Stir through the spices and then add coconut. Stir all of this together and then cover and cook until the beans reach desired doneness. I like mine crunchy so it didn’t take long at all, 7-10 minutes. If you want them softer you will probably have to add 1/4 cup water during the cooking process so the spices and coconut don’t stick to the pan.

March 24, 2011

Japan, An Irradiated Food Supply

Like anyone who hasn’t been living under a rock I have been closely following events in Japan, with a particular eye on the effects of both the tsunami and the nuclear disasters on Japan’s food supply. I find the downplaying of the presence of radiation in Japans milk, vegetables and now tap water absolutely abhorrent, bordering on criminal. In this first video the expert tells us that radiation is everywhere, and if you go looking for it you will find it. Certainly, this is true, radiation bombards us everyday from the sun and depending on how close we are to it also depends on the amount of sunscreen we need to apply to stop our skin from literally burning, blistering and peeling from our bodies. If our skin is not properly protected from the supposedly benign sun radiation cancer can develop. So, you’ll excuse me if I don’t find the sun radiation comparison comforting.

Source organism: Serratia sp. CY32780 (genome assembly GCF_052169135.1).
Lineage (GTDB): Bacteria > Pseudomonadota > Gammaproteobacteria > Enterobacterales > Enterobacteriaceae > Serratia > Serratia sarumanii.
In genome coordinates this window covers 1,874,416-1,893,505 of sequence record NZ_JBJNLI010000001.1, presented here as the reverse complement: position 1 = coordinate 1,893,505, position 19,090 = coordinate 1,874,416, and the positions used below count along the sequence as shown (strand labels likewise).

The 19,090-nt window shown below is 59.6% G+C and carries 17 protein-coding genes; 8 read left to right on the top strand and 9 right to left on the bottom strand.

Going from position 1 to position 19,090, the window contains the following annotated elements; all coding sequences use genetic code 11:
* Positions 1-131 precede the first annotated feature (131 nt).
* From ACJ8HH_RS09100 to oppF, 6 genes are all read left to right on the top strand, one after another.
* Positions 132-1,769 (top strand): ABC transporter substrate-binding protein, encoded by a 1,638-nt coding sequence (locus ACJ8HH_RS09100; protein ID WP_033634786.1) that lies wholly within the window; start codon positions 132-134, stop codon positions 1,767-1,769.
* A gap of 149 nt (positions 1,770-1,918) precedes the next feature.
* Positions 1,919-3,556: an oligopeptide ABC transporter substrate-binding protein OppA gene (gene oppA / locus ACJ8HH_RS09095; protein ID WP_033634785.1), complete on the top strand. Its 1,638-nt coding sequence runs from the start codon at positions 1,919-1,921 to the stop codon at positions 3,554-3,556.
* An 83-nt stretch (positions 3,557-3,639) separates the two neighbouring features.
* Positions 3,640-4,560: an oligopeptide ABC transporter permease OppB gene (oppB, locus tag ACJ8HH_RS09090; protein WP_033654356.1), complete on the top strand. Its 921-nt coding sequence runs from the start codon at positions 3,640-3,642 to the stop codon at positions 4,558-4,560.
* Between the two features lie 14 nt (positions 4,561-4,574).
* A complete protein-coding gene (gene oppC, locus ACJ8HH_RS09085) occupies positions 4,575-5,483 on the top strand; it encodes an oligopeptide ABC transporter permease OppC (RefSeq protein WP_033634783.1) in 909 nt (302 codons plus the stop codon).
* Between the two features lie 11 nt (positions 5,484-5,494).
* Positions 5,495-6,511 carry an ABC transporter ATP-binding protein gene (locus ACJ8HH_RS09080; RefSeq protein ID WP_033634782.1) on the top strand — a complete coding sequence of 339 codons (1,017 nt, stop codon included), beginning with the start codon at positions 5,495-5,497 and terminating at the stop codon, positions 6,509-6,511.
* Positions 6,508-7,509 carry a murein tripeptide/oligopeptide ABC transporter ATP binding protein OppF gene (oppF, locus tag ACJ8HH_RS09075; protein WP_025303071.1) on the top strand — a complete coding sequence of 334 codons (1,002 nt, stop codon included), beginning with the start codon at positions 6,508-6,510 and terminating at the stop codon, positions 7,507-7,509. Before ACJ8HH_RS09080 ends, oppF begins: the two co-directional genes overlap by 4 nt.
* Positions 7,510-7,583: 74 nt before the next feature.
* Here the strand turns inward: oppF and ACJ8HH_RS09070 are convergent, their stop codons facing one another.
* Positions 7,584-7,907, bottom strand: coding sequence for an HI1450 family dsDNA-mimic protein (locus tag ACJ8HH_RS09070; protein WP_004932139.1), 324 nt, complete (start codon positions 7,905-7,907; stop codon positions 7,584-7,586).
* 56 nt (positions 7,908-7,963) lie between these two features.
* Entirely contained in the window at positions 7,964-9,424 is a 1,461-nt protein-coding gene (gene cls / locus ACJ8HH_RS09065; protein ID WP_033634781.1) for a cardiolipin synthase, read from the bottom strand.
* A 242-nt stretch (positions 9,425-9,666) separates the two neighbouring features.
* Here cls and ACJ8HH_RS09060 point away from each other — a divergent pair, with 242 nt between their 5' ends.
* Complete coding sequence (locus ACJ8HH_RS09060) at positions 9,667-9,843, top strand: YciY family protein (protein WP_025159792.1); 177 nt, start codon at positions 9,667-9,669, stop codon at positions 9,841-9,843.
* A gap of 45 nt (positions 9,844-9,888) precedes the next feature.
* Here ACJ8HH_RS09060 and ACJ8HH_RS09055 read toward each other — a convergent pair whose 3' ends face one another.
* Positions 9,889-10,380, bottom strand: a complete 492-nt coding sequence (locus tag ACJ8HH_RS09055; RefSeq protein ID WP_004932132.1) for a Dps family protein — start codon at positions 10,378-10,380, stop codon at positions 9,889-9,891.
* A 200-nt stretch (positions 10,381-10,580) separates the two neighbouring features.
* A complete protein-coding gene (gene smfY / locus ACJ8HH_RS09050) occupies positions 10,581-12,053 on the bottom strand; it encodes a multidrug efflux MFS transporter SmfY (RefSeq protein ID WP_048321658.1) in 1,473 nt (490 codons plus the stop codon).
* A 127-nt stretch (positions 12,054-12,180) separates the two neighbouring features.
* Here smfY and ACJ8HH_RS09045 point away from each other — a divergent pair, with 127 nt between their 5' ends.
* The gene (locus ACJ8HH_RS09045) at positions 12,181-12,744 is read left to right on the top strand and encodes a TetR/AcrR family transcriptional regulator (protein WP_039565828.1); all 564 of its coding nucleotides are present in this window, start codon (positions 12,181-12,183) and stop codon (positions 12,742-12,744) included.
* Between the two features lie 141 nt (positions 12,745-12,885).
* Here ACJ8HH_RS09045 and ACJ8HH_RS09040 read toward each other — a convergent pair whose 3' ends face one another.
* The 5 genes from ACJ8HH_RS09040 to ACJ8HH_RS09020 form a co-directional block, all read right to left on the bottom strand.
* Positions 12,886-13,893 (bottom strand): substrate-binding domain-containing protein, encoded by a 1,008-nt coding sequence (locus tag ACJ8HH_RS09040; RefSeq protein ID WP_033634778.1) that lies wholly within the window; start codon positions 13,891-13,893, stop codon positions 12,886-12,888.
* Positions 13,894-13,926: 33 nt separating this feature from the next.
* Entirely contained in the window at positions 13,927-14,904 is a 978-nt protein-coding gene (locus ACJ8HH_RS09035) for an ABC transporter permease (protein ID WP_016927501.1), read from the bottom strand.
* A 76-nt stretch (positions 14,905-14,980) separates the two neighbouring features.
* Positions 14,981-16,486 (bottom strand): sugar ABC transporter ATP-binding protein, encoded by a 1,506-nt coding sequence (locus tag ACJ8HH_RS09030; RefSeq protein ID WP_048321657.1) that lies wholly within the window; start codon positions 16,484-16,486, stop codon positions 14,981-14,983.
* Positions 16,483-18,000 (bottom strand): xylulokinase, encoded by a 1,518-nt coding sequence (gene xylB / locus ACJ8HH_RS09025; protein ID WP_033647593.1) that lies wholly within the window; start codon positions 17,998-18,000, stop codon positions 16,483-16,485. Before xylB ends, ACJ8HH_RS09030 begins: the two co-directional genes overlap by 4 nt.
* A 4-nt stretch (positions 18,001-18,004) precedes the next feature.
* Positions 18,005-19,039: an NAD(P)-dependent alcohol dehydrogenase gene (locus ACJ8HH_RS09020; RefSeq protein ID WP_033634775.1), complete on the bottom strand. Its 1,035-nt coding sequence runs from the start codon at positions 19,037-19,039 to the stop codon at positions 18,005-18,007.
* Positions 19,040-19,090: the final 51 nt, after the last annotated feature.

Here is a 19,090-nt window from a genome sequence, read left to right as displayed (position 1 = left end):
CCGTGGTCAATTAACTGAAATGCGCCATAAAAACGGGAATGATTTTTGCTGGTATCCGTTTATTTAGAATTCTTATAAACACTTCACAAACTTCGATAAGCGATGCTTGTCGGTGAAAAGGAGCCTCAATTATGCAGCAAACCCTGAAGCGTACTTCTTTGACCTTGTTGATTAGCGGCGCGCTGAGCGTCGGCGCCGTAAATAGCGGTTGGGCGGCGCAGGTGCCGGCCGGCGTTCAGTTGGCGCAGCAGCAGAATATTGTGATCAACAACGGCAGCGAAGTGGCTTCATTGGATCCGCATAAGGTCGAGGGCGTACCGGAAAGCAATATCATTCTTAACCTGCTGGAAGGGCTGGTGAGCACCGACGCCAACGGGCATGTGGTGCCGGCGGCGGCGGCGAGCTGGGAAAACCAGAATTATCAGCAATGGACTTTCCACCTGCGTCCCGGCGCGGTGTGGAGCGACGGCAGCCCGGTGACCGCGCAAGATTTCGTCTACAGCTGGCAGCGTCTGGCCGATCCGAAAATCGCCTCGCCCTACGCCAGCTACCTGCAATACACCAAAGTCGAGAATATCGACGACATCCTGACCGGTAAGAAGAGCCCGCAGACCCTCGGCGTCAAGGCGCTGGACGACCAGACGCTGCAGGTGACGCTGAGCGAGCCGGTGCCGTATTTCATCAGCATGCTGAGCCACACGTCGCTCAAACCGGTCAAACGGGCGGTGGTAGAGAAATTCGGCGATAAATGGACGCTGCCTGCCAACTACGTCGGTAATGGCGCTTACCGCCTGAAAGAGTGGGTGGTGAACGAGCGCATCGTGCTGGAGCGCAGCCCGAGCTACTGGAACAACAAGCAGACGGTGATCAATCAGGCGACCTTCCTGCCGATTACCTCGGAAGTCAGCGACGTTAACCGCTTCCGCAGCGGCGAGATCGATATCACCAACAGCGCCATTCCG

Vodpod videos no longer available.

You will also excuse me if I find headlines like this one, Plume of Radiation moving Towards California Is Not Dangerous, patently ridiculous. Or this one; Obama: Japan’s radiation won’t reach the US. Because here’s the thing, just like with the oysters, we actually live on one planet, Earth, the only one we have and it is part of one huge weather system that affects every single person in one way or another. What is happening to Japan will effect us all whether we choose to perceive that reality or not. At least this  second video does not down play the seriousness or the scariness of what is happening to Japan’s food supply right now.

November 4, 2010

From The Mouth of Babes

Vodpod videos no longer available.